NBN broadband step closer for rural and remote businesses

Beef Central, 10/02/2015

NBN fibre-splicingBusinesses in rural and remote areas are a step closer to receiving satellite broadband internet access, with the NBN Co completing works on all 10 of its satellite ground stations.

The 10 stations will act as a backbone to help deliver NBN services to around 400,000 Australian homes and businesses via two of the biggest telecommunications satellites in the world.

The NBN Co says the technology will play a role in levelling the playing field between the city and the bush.

The Long Term Satellite Service (LTSS) will eventually connect 400,000 homes and businesses, along with 1400 schools and 200 other public buildings, representing around 3pc of the Australian population.

Many of these premises still rely on dial-up internet, and have been unable to access newer technologies such as ADSL or 4G/LTE broadband.

By contrast, the LTSS service will offer 25 Mbps download and 5 Mbps upload, making it comparable in speed to ADSL2 services, although latency is likely to be higher.

The NBN Co promises the LTSS service will take 0.13 seconds to load a web page that takes 58 seconds to load on dial-up, and just 10 minutes to load a movie that would take 3 days and 10 hours to load with dial-up.

A recent Akamai report ranked existing Australian internet speeds at 44th globally, suggesting many schools, businesses and homes in remote areas are at risk of falling behind in a vastly competitive digital world.

Comparing example download times for simple web-based classroom activities undertaken using a service over the NBN vs dial-up Internet shows the extent of this gap:


Task Time taken using average dial-up (example 56Kps download / 33Kps upload) Time taken using high speed broadband service over the NBN (example 25Mbps download / 5Mbps upload)
1. Download a movie 3 days 10 hours 10 minutes
2. Upload a podcast 8 hours 30 minutes 3 minutes 21 seconds
3. Download a YouTube video 1 hour 33 minutes 11 seconds
4. Open a webpage 58 seconds 0.13 seconds


NBN Co’s Satellite Architect, Julia Dickinson said many people in bigger cities take for granted the benefits that fast broadband provides.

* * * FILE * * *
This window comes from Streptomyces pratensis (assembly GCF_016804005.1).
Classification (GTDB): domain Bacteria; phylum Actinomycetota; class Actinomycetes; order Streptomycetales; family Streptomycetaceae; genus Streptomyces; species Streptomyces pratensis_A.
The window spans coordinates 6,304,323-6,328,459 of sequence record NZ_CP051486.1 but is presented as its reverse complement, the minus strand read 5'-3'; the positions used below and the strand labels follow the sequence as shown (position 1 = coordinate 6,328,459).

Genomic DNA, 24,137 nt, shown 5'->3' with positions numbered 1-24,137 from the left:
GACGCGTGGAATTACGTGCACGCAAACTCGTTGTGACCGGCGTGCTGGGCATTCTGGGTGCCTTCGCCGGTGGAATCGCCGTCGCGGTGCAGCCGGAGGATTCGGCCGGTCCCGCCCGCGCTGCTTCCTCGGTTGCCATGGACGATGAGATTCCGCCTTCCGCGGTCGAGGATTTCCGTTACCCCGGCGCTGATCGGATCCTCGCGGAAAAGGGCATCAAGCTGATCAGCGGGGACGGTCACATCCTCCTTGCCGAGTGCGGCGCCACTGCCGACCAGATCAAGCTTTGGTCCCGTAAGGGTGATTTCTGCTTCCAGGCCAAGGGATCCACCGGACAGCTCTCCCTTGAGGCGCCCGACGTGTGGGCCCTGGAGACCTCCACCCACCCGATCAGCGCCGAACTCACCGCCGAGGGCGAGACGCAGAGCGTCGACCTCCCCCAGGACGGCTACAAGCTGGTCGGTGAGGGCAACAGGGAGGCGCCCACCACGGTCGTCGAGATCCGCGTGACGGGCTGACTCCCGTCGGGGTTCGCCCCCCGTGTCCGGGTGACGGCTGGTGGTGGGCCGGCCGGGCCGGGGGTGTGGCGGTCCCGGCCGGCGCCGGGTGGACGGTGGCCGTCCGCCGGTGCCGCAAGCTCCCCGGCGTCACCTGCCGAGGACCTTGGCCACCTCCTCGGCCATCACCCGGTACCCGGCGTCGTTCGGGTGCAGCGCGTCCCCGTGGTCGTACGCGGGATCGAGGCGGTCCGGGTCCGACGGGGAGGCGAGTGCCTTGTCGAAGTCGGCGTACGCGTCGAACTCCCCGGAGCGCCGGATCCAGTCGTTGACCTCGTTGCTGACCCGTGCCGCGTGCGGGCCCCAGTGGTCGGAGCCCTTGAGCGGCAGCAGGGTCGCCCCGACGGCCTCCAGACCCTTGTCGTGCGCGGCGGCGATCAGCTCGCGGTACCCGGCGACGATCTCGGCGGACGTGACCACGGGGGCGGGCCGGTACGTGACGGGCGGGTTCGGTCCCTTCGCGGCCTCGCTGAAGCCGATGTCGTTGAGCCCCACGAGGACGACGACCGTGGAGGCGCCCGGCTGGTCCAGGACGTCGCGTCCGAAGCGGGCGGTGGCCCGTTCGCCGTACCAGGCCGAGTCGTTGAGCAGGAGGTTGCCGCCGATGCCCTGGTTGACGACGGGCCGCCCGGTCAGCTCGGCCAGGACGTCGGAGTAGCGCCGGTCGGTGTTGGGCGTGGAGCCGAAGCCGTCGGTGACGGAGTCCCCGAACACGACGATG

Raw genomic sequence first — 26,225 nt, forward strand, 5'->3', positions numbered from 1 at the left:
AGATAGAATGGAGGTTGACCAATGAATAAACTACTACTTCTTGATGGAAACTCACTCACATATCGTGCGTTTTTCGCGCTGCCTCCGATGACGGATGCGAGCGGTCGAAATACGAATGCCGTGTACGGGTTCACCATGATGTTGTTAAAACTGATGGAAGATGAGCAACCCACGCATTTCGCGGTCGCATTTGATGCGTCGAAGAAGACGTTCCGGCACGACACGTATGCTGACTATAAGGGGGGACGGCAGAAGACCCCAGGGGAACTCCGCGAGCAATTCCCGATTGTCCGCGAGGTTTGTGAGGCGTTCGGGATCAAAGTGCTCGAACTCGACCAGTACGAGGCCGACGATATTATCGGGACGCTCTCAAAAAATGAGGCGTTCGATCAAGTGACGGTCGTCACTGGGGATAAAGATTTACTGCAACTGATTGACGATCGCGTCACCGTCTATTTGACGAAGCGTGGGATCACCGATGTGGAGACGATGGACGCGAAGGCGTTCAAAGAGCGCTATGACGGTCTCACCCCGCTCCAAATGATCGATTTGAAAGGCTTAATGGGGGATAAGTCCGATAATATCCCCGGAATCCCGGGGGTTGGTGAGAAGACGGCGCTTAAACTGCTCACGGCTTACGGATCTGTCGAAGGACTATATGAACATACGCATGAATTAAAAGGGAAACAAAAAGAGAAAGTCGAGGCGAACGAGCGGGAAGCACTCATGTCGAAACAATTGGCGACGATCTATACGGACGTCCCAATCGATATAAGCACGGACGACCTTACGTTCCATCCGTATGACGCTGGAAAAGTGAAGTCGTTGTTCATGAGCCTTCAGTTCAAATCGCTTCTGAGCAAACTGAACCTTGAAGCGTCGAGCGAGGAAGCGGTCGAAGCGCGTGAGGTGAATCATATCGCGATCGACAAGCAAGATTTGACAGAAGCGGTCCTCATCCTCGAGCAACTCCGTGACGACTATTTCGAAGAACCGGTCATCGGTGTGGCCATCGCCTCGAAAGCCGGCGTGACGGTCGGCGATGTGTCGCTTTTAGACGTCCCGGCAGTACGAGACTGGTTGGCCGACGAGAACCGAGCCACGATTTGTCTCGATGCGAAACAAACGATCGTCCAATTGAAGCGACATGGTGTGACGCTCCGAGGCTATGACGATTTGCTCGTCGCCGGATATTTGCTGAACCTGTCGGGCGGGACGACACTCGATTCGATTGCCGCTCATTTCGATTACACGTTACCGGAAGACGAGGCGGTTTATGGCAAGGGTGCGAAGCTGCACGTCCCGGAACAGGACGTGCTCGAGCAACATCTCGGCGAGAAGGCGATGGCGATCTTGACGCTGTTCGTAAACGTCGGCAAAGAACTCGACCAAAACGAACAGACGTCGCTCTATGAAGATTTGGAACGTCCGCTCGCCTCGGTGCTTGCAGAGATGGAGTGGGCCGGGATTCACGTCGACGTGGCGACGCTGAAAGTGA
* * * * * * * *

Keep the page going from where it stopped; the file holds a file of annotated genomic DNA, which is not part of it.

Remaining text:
“With no access to any other form of commercial broadband service, some rural and regional Australians are still using dial-up Internet – the NBN is designed to provide access to minimum download speeds which could be up to 100 times faster than what they are experiencing now.”

“Not only are those in remote areas physically removed from some essential services such as access to education and health specialists, a slow Internet connection can further disadvantage them from the benefits enjoyed by their inner-city cousins.”

“The NBN satellite service will play a critical role in helping Australians to be on a level playing field as everyone in the bush will have access to speeds that are as good as if not better than what many people in the city have today. No matter where you live, no home, school or business will be left behind.”

Federal President of the Isolated Children’s Parents’ Association, Judy Newton, said the completion of the ground stations meant kids in the bush were another step closer to having access to better learning opportunities.

“Country kids are just as intrigued with the world of technology as their urban counterparts and with all distance education schools in Australia now providing lessons over the Internet, it is vital that these children have access to fast broadband. They eagerly await the launch of the new NBN satellite services to help them overcome issues such as slow speeds and drop outs, which they struggle with on a daily basis,” she said.

To mark this milestone, NBN Co is launching the ‘Shoot for the Stars’ competition to give Aussie school kids aged 5-12 the opportunity to decorate the nose cone of the rocket which will launch the first satellite into space. In addition, the grand prize winner and their school will have the opportunity to name the satellite, etching their place in history.

“As the future beneficiaries of fast broadband, we’re encouraging children and their schools to be part of this groundbreaking initiative by asking them to help us name the first satellite and decorate its rocket’s nose cone,” Ms Dickinson said.

Source: NBN CO. For entry details and terms and conditions on the ‘Shoot for the Stars’ competition please visit  


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